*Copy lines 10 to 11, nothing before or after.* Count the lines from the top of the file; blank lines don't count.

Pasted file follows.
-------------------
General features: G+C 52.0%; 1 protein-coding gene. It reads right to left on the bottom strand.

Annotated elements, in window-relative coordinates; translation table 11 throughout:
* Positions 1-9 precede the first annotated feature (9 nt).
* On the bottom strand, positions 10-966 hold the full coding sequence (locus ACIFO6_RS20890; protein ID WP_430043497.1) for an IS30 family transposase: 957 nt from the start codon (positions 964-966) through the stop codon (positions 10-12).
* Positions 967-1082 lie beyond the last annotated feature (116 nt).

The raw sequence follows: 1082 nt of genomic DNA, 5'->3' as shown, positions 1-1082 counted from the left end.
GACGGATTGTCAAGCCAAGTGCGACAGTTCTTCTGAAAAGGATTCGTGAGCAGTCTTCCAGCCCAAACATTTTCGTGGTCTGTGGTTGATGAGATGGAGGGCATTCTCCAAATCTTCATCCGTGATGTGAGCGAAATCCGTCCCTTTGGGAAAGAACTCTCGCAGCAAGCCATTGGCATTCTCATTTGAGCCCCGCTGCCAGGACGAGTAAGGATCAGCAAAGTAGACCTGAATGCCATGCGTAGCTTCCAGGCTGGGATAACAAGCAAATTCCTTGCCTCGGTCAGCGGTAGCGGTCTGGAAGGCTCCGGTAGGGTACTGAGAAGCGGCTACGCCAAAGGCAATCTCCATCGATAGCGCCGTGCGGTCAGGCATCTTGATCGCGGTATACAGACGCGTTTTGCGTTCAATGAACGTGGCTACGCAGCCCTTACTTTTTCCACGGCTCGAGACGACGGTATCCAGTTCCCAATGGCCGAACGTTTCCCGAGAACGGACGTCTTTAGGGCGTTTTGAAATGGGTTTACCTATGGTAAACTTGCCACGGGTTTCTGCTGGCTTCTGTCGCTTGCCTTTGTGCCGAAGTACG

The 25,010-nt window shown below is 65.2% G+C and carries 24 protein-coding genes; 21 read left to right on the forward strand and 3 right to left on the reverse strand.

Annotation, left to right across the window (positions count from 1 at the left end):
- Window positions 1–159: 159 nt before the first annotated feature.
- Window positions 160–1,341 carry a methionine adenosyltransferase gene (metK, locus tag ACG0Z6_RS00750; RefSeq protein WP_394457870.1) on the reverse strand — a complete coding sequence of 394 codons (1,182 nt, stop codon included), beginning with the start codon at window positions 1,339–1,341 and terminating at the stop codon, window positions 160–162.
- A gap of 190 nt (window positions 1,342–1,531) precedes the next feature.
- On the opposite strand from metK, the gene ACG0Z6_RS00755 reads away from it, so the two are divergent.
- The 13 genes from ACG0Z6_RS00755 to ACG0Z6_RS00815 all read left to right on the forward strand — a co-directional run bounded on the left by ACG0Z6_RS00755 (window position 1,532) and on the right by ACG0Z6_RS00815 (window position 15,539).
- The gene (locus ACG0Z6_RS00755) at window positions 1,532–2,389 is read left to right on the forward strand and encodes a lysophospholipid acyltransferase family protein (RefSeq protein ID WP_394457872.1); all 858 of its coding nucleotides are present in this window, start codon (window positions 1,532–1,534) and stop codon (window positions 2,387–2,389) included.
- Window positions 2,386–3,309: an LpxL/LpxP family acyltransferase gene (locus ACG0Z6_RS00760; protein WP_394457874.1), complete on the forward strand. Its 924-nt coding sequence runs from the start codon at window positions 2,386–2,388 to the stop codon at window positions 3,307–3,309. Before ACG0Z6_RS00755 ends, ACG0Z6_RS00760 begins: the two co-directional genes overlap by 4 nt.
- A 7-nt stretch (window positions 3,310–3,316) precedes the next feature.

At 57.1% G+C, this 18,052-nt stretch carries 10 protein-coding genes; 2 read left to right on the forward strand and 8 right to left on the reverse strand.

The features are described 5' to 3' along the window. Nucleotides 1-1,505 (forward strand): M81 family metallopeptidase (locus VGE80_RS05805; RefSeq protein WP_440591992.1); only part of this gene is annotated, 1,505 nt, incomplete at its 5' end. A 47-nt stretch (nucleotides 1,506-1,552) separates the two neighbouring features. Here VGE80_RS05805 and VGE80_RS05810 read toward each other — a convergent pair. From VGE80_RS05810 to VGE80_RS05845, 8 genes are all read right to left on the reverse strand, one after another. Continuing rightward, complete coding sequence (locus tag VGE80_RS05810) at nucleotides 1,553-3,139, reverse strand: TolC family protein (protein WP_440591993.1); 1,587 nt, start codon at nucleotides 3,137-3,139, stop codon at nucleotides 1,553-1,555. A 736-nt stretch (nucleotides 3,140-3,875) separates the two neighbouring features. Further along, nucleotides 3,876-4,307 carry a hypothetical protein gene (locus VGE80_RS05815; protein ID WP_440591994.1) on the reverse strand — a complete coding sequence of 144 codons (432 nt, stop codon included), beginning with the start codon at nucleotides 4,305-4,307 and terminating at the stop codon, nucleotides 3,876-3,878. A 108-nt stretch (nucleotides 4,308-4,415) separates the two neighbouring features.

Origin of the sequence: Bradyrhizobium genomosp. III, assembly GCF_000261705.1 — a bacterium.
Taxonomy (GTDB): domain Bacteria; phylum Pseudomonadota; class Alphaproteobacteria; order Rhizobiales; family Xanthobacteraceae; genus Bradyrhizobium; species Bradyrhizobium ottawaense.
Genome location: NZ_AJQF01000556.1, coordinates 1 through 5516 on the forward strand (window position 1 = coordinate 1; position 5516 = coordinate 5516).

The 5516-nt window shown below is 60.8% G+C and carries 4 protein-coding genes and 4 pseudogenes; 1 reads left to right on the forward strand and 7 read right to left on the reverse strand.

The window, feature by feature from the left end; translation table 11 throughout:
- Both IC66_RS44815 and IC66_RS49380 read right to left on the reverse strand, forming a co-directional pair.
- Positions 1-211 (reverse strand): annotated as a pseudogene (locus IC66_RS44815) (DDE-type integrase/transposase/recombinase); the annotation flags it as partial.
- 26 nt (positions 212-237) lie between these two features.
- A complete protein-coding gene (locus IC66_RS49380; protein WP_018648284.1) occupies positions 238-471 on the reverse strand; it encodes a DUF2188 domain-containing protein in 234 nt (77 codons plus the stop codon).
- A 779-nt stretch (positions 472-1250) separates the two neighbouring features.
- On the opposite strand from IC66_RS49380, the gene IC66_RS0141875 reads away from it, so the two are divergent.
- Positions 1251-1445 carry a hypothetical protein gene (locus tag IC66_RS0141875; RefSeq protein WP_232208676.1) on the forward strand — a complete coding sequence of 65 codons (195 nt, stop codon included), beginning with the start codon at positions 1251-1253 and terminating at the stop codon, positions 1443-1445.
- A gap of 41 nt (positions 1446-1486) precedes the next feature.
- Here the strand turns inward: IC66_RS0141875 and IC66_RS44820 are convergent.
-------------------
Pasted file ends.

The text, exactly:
- Window positions 1–159: 159 nt before the first annotated feature.
- Window positions 160–1,341 carry a methionine adenosyltransferase gene (metK, locus tag ACG0Z6_RS00750; RefSeq protein WP_394457870.1) on the reverse strand — a complete coding sequence of 394 codons (1,182 nt, stop codon included), beginning with the start codon at window positions 1,339–1,341 and terminating at the stop codon, window positions 160–162.